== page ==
Switching to a pod system in the age of COVID

A Pittsburgh hospital is experiencing higher satisfaction and fewer errors in patient feeding after revamping its trayline.
pod system at hospital
Photo courtesy of St. Clair Hospital

St. Clair Hospital in Pittsburgh, Pa., switched its trayline to a pod system in February, and the change has improved holding temperatures, staff timing and patient satisfaction.

Each pod is made up of four mini traylines, each of which accommodates one concierge, who builds the trays and then delivers them to patients. This requires two fewer full-time equivalent staff than the previous setup, so some employees have been redistributed, though none lost, says Emily Guidash, general manager with Cura Hospitality, part of the Elior North America family of companies. 

“Before, it was very labor intensive and supervisors weren’t really supervising the tray line,” Guidash says. “Now, the supervisors check every tray, and they’re really cheerleaders and making sure employees are doing what they should be and helping them grab items, so we have better efficiencies to serve patients faster.”

The concierges are each responsible for the same hospital units and the same patients every day, giving the patients consistency, allowing for some relationship building and enabling concierges to help with special diets or preferences. “They’re seeing the patients four times a day for food selection and delivery and input their choices on an iPad,” Guidash says. “That same concierge then builds the patients’ trays and delivers them.” Each concierge is now responsible for around 35 patients—almost half of the former 60.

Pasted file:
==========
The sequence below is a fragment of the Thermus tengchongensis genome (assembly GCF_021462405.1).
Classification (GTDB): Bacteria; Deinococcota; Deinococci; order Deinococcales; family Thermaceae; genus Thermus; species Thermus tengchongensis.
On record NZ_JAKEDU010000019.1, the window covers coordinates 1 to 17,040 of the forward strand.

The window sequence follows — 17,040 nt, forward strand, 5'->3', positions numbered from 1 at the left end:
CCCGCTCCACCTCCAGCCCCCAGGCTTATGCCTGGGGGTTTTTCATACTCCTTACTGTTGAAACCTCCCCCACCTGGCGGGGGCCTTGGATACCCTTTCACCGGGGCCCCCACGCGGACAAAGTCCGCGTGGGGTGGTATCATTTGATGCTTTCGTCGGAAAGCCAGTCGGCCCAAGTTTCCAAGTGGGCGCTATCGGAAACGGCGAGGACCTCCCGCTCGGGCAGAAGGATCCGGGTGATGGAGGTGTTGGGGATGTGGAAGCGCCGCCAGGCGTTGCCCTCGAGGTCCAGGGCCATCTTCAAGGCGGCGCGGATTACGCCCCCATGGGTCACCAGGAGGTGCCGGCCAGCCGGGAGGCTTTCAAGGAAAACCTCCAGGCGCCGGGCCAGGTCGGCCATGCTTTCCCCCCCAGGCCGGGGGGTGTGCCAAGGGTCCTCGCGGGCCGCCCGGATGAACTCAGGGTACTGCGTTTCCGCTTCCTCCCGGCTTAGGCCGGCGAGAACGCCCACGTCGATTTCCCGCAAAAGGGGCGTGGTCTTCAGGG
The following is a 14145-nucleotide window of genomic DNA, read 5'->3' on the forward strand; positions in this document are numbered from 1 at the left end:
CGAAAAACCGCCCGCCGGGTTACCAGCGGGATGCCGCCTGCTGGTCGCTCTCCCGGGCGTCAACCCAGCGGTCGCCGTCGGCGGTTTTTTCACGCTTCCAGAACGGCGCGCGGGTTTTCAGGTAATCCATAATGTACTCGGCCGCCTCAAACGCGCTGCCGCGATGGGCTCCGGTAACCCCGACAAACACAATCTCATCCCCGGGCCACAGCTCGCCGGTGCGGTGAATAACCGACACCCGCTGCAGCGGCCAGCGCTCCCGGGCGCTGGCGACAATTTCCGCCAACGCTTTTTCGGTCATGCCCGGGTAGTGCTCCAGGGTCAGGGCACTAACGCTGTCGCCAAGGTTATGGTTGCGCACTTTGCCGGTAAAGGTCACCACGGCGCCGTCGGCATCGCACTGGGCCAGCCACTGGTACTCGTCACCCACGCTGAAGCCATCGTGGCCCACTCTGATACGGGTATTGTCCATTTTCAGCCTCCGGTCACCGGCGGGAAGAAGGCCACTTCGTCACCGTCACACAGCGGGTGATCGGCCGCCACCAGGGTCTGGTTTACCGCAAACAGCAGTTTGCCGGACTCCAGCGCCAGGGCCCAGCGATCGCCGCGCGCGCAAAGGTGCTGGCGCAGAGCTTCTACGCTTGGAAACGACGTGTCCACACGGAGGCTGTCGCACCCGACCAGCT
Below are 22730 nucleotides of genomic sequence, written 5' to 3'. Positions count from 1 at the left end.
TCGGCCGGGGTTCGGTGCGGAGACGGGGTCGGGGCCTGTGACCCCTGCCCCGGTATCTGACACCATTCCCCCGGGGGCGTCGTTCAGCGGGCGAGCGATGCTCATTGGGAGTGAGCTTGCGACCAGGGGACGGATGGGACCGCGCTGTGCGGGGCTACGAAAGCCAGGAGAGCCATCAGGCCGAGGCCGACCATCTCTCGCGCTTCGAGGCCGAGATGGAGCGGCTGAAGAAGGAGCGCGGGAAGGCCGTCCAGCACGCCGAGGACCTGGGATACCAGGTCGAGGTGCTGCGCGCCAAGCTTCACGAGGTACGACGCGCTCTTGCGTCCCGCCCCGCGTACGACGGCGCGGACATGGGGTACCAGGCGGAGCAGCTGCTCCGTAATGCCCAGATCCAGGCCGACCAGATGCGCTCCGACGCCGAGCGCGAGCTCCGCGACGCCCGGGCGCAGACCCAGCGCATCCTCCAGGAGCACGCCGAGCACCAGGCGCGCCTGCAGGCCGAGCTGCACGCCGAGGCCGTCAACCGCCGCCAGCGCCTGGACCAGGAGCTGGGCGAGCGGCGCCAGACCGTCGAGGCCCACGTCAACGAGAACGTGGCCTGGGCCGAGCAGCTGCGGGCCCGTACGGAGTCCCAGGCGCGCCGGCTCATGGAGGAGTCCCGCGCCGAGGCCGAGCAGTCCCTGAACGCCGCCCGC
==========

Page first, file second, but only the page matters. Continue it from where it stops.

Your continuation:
The new system is also leading to fewer errors for the approximately 600 daily meals served, she says. To take orders, concierges use iPads, which also print dietary preferences on their tickets, so the combination of these reduces mistakes.

Employees are, for the most part, happier now, since their work is more varied, they have ownership of the trays, and they can build relationships with patients. However, “there’s still a lot of learning and development,” she says.

Training for the pods was gradual. Guidash would have liked to take field trips to other hospitals employing pod systems, but couldn’t, due to COVID. Instead, she used photos from other locations to show employees how the pods worked and talk through what to expect. When the time came to switch over, “we turned the kitchen overnight during a weekend in February, so training was essentially on the job,” she says. “We adjusted job flows as we went.” 

The time needed to deliver food has decreased since the shift to pods. The trayline used to take about 90 minutes per mealtime, and now it’s down to closer to 80, Guidash says. And hot food temperatures have gone up: Eggs have risen by 28.2 degrees and vegetables by 13.5 degrees.

“Part of our quality assurance programming is test trays—we do cart checks to make sure they’re accurate,” Guidash says. 

St. Clair has also purchased new equipment to run the pods: coffee stations, four air curtain coolers; three steam tables; work stations so everything from coffee to condiments is at concierges’ fingertips; and base warmers and dome lids for trays.

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